Bob Jewett Honored with Billiard Congress of America 2019 President’s Award
Superior, Colo., – November 4, 2020. Each year the chairman of the Billiard Congress of America Board of Directors recognizes an outstanding individual who has made significant contributions to the billiard industry with the presentation of the BCA President’s Award. 2019/2020 BCA Chairman Brian Igielski has chosen to recognize Bob Jewett with the 2019 BCA President’s Award.
Jewett’s love for the sport is almost unparalleled as he has been involved with pool for most of his life as a player, writer and instructor. Among his myriad accomplishments are winning the ACUI National Pool championship in 1975; writing the first-ever English-language book on artistic billiards in 1987; participating in an artistic billiard instructional clinic in Miami with European champion Hans de Jager in 1995; organizing and writing the rules for his own 9-ball league in college that eventually became the PBT rules and then effectively the WPA World-Standardized Rules; and arranging the “Jacksonville Experiments,” in which slow motion video of ball-ball, cuestick-ball and ball-cushion impacts were studied for the first time.
“I was surprised but very happy I won the BCA President’s award,” Jewett shared when being informed he won the award. “I have done a lot of things over the years, but it’s just a little bit at a time, and I guess it built up over the years.”
Jewett started teaching informally in the 1980s while at grad school. In the early ’90s, he received instructor training from Jerry Briesath and became a BCA/PBIA Instructor in 1993. Soon after, he co-founded the San Francisco Billiard Academy, where he has instructed countless individuals on how to play and enjoy the game. Nearly 30 years later, Jewett continues to enjoy offering instruction to players of all abilities.
Jewett also has been writing for Billiards Digest since 1992, with an emphasis on some of the more technical aspects of cue sports. It’s his writing that has brought many to the game, and encouraged a love for the finer points of the sport.
“He has written basic and advanced instructional articles for several billiard magazines for a combined total of over 500 articles,” says Brian Igielski, BCA past chairman. “Bob has been the secretary and president of the US Billiards Association for three-cushion billiards, and is presently the treasurer of the US Snooker Association, as well an Advanced Instructor in the PBIA and is the current PBIA’s committee chairman. When looking at his vast contributions for the industry and the game he was an easy selection for this year’s BCA Present’s Award.”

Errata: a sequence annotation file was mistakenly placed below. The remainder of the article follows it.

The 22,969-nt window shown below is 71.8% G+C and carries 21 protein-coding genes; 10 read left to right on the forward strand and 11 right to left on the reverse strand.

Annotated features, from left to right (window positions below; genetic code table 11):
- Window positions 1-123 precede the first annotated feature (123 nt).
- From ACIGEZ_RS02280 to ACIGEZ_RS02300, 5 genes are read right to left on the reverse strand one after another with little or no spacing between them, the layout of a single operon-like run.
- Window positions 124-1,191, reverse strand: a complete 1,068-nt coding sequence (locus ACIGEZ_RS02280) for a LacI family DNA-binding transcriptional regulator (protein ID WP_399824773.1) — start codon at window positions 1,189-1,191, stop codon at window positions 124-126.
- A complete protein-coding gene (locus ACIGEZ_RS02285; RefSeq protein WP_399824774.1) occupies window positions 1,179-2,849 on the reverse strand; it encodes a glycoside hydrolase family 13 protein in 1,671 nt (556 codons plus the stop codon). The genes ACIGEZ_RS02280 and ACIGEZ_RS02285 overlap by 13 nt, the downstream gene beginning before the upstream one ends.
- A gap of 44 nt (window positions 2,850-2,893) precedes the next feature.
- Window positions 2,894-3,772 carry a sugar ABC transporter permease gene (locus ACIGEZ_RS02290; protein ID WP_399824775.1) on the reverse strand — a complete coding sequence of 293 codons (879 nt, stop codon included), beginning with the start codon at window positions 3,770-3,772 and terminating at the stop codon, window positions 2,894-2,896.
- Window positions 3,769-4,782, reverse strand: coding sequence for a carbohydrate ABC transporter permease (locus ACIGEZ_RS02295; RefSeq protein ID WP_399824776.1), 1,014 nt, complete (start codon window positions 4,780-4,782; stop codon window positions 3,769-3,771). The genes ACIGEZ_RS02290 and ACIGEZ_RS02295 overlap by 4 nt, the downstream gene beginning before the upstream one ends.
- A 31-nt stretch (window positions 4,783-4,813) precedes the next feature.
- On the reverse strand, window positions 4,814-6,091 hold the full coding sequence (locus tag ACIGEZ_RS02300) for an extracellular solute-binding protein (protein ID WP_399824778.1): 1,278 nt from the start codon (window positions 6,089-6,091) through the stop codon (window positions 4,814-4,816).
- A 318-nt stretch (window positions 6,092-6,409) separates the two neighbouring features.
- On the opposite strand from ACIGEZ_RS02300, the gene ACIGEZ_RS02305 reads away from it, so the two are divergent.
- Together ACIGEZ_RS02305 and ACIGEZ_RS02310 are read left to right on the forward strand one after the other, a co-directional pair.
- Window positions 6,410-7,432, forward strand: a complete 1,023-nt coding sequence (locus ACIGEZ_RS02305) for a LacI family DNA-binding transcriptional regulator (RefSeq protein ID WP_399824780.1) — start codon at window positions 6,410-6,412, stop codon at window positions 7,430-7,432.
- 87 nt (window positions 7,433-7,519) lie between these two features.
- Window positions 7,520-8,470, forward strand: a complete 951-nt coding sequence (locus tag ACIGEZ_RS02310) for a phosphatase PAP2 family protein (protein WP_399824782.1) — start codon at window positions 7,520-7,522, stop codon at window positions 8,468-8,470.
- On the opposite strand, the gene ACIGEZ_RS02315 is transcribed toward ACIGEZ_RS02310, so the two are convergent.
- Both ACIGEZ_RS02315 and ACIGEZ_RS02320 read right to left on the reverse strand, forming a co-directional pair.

“He has a collective lifetime of supporting billiards,” says noted billiard expert Michael Shamos, curator of the Billiard Archive. “For me, his most important trait is a scientific, no-nonsense approach to the game. When he wants to know something, he does an experiment or calculation. He discovered, for example, that when A and B play a match, the probability of a given player winning is the same whether winner breaks, loser breaks, they alternate breaks or flip a coin at each break.”
In addition to being totally dedicated to pool and billiards, Jewett also had a long career as a successful electrical engineer. This is where he got his perfectionism and desire to innovate and fix anything that is broken. Along his journey, Jewett got involved with Dr. Dave Alciatore, as they shared a love for the technical aspects of the game.
“I was an electrical engineer and he was a mechanical engineer, so we both approached the game from a more technical viewpoint than most people,” Jewett says. “We’ve done quite a few videos together, including a lot of stuff that’s on YouTube for free, and sets of DVDs about different aspects of billiards.”
Alciatore, who nominated Jewett for the award, notes he has had a significant impact on so many areas of the pool world. “He helped organize and fund many 3-cushion, carom, and straight pool tournaments,” Alciatore says. “He has personally contributed nearly $100,000 of his own money to the Derby City Straight Pool tournament over many years.”
Looking back over his career, Jewett notes he has always enjoyed playing and competing and developed so much love and appreciation for the game. It’s what has made him such a popular figure among billiard enthusiasts, players and others.
“Bob doesn’t just participate, he always takes an active contributing role in every involvement and activity,” Alciatore says. “I don’t think there ever was or ever will be somebody as dedicated to so many aspects of the pool world as Bob has been.”